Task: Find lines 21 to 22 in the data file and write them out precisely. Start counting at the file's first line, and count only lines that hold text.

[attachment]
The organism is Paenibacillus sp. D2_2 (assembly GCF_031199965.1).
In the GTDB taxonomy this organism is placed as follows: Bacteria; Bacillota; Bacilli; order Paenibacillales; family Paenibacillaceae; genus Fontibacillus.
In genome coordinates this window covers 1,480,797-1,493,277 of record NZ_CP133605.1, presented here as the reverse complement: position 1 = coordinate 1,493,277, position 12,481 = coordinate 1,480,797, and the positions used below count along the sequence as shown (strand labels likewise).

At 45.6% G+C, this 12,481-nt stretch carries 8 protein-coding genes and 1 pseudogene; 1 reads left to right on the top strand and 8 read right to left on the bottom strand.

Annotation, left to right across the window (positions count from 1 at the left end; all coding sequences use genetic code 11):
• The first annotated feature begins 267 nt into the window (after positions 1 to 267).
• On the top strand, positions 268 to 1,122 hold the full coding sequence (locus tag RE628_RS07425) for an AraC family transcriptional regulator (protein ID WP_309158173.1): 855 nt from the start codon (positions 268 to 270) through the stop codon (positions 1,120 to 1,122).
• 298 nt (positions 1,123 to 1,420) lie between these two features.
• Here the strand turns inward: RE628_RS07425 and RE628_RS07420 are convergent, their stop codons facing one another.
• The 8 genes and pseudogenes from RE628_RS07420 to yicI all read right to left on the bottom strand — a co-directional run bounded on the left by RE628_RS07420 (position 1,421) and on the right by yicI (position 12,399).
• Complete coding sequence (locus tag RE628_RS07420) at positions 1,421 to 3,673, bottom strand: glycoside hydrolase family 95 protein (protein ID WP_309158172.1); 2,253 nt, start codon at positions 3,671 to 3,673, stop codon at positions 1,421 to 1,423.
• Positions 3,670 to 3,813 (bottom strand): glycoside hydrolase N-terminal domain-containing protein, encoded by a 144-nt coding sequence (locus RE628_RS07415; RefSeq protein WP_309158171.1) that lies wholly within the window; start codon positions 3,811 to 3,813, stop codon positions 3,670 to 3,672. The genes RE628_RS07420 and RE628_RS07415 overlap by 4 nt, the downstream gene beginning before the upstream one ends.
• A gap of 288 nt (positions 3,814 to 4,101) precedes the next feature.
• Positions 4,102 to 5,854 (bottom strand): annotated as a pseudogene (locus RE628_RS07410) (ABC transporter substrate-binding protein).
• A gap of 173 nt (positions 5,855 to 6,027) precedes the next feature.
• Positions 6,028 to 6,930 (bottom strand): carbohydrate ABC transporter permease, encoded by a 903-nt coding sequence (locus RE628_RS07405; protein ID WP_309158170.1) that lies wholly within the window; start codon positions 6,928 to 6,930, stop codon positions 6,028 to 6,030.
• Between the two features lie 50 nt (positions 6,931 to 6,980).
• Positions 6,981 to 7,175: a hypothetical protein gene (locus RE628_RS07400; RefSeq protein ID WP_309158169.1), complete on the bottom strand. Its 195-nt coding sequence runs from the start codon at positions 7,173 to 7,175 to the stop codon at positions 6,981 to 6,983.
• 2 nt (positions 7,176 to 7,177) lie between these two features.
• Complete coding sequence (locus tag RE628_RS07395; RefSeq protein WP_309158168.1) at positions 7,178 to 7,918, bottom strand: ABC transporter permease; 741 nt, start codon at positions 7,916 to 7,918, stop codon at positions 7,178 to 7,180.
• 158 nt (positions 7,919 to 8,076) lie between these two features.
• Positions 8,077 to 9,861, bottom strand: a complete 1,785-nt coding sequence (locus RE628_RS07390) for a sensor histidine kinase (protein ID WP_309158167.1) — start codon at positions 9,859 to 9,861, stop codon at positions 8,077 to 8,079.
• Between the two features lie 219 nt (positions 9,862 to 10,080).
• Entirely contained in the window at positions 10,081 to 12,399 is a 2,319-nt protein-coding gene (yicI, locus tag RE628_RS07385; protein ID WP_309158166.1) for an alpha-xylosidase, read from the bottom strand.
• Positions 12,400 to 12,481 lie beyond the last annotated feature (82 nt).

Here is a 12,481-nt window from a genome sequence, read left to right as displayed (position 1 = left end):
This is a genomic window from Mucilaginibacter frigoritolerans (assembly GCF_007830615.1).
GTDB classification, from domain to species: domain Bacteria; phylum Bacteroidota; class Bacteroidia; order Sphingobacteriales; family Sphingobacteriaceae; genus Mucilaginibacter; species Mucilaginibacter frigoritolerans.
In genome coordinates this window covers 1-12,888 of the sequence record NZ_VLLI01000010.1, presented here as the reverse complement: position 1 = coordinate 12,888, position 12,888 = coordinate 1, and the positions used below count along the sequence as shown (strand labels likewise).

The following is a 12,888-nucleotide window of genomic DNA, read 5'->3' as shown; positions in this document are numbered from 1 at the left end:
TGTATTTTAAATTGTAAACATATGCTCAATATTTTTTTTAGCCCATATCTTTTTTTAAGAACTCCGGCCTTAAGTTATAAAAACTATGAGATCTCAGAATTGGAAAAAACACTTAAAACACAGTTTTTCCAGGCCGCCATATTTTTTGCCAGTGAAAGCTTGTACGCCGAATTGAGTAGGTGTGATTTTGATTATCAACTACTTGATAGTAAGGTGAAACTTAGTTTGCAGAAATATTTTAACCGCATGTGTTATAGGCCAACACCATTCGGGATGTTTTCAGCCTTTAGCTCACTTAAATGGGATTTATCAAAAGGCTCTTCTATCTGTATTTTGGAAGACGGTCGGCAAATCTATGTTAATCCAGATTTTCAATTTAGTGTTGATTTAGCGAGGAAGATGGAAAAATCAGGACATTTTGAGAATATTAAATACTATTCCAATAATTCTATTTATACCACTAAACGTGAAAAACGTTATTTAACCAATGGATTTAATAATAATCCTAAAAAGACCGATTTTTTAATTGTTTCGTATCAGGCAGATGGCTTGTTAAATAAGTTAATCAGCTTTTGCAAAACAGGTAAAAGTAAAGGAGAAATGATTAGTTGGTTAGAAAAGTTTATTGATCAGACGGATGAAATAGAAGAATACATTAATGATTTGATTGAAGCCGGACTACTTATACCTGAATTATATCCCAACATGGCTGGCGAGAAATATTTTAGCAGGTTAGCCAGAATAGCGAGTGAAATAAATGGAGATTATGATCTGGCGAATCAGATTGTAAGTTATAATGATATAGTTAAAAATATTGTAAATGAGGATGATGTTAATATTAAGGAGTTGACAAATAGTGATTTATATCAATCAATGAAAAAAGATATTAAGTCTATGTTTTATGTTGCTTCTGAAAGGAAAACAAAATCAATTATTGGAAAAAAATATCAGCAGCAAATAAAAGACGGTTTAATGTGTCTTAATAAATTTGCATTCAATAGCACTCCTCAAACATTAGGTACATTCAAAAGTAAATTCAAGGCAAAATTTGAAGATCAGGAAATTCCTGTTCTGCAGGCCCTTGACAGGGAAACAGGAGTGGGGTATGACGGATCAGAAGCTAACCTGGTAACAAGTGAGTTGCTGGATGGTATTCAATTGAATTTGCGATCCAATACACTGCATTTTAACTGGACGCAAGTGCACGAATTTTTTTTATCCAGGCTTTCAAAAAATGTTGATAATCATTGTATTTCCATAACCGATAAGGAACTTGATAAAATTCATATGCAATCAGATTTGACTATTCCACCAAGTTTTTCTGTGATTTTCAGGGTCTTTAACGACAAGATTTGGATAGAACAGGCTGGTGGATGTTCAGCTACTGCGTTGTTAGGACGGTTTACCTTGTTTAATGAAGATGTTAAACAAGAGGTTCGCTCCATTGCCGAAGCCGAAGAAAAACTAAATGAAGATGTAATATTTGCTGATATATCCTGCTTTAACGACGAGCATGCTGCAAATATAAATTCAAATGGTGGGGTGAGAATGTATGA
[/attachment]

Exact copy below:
• 158 nt (positions 7,919 to 8,076) lie between these two features.
• Positions 8,077 to 9,861, bottom strand: a complete 1,785-nt coding sequence (locus RE628_RS07390) for a sensor histidine kinase (protein ID WP_309158167.1) — start codon at positions 9,859 to 9,861, stop codon at positions 8,077 to 8,079.